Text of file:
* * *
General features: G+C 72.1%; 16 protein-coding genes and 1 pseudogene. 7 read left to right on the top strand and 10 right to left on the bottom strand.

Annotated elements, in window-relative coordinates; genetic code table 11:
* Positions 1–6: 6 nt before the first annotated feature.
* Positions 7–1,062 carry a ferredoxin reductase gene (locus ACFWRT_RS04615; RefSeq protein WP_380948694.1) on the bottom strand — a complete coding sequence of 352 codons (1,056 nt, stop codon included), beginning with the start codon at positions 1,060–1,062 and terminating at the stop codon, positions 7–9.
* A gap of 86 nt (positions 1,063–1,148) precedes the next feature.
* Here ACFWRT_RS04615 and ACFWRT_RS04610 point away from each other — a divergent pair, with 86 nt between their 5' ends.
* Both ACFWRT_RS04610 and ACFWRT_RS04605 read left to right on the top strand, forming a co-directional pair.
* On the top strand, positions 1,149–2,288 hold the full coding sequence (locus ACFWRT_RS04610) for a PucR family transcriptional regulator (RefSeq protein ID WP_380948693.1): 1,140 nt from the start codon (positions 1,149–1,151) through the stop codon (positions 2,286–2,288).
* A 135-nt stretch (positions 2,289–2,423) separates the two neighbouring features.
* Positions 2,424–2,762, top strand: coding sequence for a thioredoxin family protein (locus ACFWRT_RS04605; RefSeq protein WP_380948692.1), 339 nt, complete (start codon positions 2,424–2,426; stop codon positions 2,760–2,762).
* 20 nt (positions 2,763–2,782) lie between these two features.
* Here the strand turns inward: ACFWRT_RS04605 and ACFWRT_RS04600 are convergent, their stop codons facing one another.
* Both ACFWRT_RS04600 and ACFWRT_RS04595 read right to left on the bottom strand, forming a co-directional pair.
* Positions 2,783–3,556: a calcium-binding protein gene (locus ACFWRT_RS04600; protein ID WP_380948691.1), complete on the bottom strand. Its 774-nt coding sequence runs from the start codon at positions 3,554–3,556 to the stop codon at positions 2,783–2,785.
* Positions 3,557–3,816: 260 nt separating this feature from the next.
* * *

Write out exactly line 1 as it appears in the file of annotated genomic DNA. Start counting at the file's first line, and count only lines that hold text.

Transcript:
General features: G+C 72.1%; 16 protein-coding genes and 1 pseudogene. 7 read left to right on the top strand and 10 right to left on the bottom strand.